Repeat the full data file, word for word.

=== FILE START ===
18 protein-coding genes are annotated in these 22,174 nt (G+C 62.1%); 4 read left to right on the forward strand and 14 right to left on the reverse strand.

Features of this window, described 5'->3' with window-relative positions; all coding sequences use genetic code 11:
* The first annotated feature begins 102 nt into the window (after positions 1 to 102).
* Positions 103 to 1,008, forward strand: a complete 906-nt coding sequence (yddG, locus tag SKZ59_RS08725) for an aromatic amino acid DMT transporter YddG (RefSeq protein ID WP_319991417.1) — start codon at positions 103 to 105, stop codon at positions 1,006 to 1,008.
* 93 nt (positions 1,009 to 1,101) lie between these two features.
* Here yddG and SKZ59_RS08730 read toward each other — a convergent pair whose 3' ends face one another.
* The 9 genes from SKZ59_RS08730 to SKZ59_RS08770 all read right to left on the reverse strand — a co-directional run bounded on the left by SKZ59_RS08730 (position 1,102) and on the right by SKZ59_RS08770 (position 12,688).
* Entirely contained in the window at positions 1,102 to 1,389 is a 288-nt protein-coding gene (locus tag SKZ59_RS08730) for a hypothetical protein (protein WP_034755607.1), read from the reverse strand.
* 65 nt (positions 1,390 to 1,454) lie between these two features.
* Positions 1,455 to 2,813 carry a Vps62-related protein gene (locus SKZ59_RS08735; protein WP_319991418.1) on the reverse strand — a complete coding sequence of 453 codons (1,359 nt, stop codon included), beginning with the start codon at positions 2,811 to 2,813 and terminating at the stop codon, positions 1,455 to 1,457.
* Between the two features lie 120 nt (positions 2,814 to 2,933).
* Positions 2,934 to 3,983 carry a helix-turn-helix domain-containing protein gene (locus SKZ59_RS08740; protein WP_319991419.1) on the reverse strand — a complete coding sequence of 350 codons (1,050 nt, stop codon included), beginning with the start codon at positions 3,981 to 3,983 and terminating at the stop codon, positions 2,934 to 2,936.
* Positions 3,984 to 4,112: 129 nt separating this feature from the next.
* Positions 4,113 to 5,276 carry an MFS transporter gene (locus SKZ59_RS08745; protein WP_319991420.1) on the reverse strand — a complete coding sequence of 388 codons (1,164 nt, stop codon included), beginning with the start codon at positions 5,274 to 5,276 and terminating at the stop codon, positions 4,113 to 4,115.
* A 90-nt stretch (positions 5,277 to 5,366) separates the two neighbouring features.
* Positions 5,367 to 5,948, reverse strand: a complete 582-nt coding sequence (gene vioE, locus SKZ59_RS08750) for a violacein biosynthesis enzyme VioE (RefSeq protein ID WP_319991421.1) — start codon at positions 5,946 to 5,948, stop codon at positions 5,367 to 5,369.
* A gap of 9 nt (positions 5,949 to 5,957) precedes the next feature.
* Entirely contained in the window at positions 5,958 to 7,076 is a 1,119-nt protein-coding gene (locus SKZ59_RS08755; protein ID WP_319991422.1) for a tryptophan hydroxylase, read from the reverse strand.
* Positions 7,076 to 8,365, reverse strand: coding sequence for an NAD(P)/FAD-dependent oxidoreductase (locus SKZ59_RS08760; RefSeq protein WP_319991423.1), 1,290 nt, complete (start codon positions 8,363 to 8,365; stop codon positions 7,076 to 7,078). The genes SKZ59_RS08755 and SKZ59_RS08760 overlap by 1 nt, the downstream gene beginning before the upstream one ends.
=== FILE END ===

18 protein-coding genes are annotated in these 22,174 nt (G+C 62.1%); 4 read left to right on the forward strand and 14 right to left on the reverse strand.

Features of this window, described 5'->3' with window-relative positions; all coding sequences use genetic code 11:
* The first annotated feature begins 102 nt into the window (after positions 1 to 102).
* Positions 103 to 1,008, forward strand: a complete 906-nt coding sequence (yddG, locus tag SKZ59_RS08725) for an aromatic amino acid DMT transporter YddG (RefSeq protein ID WP_319991417.1) — start codon at positions 103 to 105, stop codon at positions 1,006 to 1,008.
* 93 nt (positions 1,009 to 1,101) lie between these two features.
* Here yddG and SKZ59_RS08730 read toward each other — a convergent pair whose 3' ends face one another.
* The 9 genes from SKZ59_RS08730 to SKZ59_RS08770 all read right to left on the reverse strand — a co-directional run bounded on the left by SKZ59_RS08730 (position 1,102) and on the right by SKZ59_RS08770 (position 12,688).
* Entirely contained in the window at positions 1,102 to 1,389 is a 288-nt protein-coding gene (locus tag SKZ59_RS08730) for a hypothetical protein (protein WP_034755607.1), read from the reverse strand.
* 65 nt (positions 1,390 to 1,454) lie between these two features.
* Positions 1,455 to 2,813 carry a Vps62-related protein gene (locus SKZ59_RS08735; protein WP_319991418.1) on the reverse strand — a complete coding sequence of 453 codons (1,359 nt, stop codon included), beginning with the start codon at positions 2,811 to 2,813 and terminating at the stop codon, positions 1,455 to 1,457.
* Between the two features lie 120 nt (positions 2,814 to 2,933).
* Positions 2,934 to 3,983 carry a helix-turn-helix domain-containing protein gene (locus SKZ59_RS08740; protein WP_319991419.1) on the reverse strand — a complete coding sequence of 350 codons (1,050 nt, stop codon included), beginning with the start codon at positions 3,981 to 3,983 and terminating at the stop codon, positions 2,934 to 2,936.
* Positions 3,984 to 4,112: 129 nt separating this feature from the next.
* Positions 4,113 to 5,276 carry an MFS transporter gene (locus SKZ59_RS08745; protein WP_319991420.1) on the reverse strand — a complete coding sequence of 388 codons (1,164 nt, stop codon included), beginning with the start codon at positions 5,274 to 5,276 and terminating at the stop codon, positions 4,113 to 4,115.
* A 90-nt stretch (positions 5,277 to 5,366) separates the two neighbouring features.
* Positions 5,367 to 5,948, reverse strand: a complete 582-nt coding sequence (gene vioE, locus SKZ59_RS08750) for a violacein biosynthesis enzyme VioE (RefSeq protein ID WP_319991421.1) — start codon at positions 5,946 to 5,948, stop codon at positions 5,367 to 5,369.
* A gap of 9 nt (positions 5,949 to 5,957) precedes the next feature.
* Entirely contained in the window at positions 5,958 to 7,076 is a 1,119-nt protein-coding gene (locus SKZ59_RS08755; protein ID WP_319991422.1) for a tryptophan hydroxylase, read from the reverse strand.
* Positions 7,076 to 8,365, reverse strand: coding sequence for an NAD(P)/FAD-dependent oxidoreductase (locus SKZ59_RS08760; RefSeq protein WP_319991423.1), 1,290 nt, complete (start codon positions 8,363 to 8,365; stop codon positions 7,076 to 7,078). The genes SKZ59_RS08755 and SKZ59_RS08760 overlap by 1 nt, the downstream gene beginning before the upstream one ends.